Thursday, August 14, 2008

Major Importer of Australian Wines Trimming its Portfolio?

Just a week or two before we left for vacation in July I was offered deep discounts on wines from several Australian producers including J P Belle Terroir, Kay Bros, and Rusden. The reason given for the deep discounts was that the distributor was dropping these wines. I bought a few 6-packs and thought nothing more about it. Then today a thread on eRobert Parker’s Bulletin Board has become embroiled in a discussion about how many producers Dan Philips’ Grateful Palate, a significant importer of Australian wines, is dropping from its portfolio. Guess who imports J P Belle Terroir, Kay Bros, and Rusden?

The discussion on eBob suggests that some 18 brands would be dropped from the Grateful Palate (GP) portfolio. At present its anyone’s guess as to which brands are being cut but the non-GP brands being kept likely include Kalleske, Kays, Tscharke, Noon, Greenock Creek, and Majella. There may be others as well as the Grateful Palate portfolio of Australian producers imported by Dan Philips is long and includes many small wineries that make some outstanding wines. A sampling includes Burge Family, Glaymond, Tim Smith, Scarpantoni Estate, Shirvington, Samuel's Gorge, The Willows, Tim Smith Wines, as well those mentioned above.

The reason for this possible slashing of products is not clear, but both Michael Opdahl (Joshua Tree Imports) and John Gorman (Southern Starz) have contributed lengthy posts on the current difficulties being experienced by those trying to sell Australian wine into the US market; “Australia is one seriously screwed up wine category right now and desperately in need of a major make over.” John Gorman.

I certainly agree with some of the major concerns including the influence of the dramatic increase in the value of the Australian dollar against the greenback over the last 4-5 years and the confusion produced by the sameness of many Australian wines especially those in the $25-50USD price range. Another important concern, reflected somewhat in the sameness of many wines, is the limited exposure of the US market to the diversity of Australian wine. There many be millions of cases of Australian wine brought into the US each year but much of it comes either from the amorphous wine region called South Eastern Australia and/or reflects the lack of knowledge about Australian wine by the American wine consumer. Educating and refining the wine palates of a population as large as the US is a daunting task. For example, here is simple question. How many wine regions (called geographical indicators, GI) are there in Australia? Ten, twenty, thirty? Try 64! Next question – How many can you name?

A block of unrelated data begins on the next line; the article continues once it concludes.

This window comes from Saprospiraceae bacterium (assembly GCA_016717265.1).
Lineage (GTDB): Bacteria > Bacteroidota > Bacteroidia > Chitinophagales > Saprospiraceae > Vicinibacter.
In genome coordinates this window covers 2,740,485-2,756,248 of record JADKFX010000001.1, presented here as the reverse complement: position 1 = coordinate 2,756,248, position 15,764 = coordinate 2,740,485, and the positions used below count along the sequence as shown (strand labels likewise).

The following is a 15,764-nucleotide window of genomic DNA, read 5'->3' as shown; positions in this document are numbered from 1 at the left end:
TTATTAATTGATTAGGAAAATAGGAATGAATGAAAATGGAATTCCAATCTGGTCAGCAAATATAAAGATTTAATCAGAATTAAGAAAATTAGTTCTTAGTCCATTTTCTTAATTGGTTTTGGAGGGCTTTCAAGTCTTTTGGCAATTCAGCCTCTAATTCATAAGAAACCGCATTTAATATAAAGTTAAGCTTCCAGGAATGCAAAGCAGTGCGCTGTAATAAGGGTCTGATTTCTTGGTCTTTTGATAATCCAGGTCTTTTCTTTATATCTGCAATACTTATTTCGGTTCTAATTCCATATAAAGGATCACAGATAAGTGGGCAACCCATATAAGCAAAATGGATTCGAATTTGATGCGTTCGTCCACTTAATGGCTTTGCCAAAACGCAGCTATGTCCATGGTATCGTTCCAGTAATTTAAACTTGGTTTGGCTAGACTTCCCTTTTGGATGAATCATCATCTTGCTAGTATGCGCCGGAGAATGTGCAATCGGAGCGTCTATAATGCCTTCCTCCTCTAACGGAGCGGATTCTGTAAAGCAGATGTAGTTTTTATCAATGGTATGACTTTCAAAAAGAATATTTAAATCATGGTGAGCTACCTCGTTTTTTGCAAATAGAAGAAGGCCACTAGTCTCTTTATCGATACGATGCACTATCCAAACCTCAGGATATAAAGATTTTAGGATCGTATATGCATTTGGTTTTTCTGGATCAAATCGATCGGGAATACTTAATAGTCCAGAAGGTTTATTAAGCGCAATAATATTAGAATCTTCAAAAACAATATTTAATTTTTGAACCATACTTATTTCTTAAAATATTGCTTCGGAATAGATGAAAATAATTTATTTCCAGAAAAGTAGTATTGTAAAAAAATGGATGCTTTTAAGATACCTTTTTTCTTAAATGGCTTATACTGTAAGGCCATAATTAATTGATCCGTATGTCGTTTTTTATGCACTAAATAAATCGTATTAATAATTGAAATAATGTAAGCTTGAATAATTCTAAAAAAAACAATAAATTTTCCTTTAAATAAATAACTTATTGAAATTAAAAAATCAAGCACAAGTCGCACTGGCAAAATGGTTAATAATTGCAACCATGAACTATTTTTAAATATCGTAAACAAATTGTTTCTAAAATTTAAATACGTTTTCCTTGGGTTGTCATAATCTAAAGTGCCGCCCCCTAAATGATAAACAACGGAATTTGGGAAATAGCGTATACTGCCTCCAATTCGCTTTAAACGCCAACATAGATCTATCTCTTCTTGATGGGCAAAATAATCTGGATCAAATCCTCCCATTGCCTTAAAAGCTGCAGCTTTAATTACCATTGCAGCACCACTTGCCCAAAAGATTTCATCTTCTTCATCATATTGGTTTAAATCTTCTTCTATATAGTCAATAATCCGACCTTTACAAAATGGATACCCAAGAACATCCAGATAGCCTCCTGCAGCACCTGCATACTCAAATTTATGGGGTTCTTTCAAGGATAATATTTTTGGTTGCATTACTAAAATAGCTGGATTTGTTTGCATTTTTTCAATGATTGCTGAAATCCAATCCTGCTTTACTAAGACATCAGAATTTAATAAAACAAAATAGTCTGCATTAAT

Wine Australia has made some attempt to expand knowledge of the diversity of Australian wine with their Regional Heroes program but the audience that has some knowledge of how this works is abysmally small. More importantly even if consumers can describe the most important varietal or style from a region and its recognizable characteristics they may still be unconvinced as to why they should pay $50 for a Barossa Shiraz when they can get a Shiraz for $10 from South Eastern Australia. What is needed are clear definitions of why some wines are superior to others. A good example of how this can be achieved is the definition of wine styles for Rutherglen Muscat. If you appreciate this type of wine (as I do) then just a little reading makes very clear to you what defines a Rutherglen Muscat versus a Rare Rutherglen Muscat. A similar type of definition (and code of practice) could be applied to other wine styles. For example the spectrum of Barossa Shiraz could include generic Shiraz that comes from multiple vineyards versus that from single vineyard sites. The age of the vines could also be used to further refine the style. Selection of parcels of grapes or certain barrels could be used to highlight wines that are a wineries’ best exemplar of the region.

A good example of how selection of vineyards and barrels can be used to identify wines of increasing superiority is that used by Wayne Dutschke of Dutschke Wines. The St. Jakobi Shiraz is a single vineyard wine, the "Oscar Semmler" is a blend of the best structured and most mouth filling parcels of Shiraz from the St Jakobi vineyard and represents "the best of the vintage”, while the “Single Barrel Shiraz” is the best barrel from the harvest of the St Jakobi vineyard. That is an easy system to understand both in terms of what each wine represents and why each is priced differently. And no where near as confusing as the R wines of the Grateful Palate.

No comments: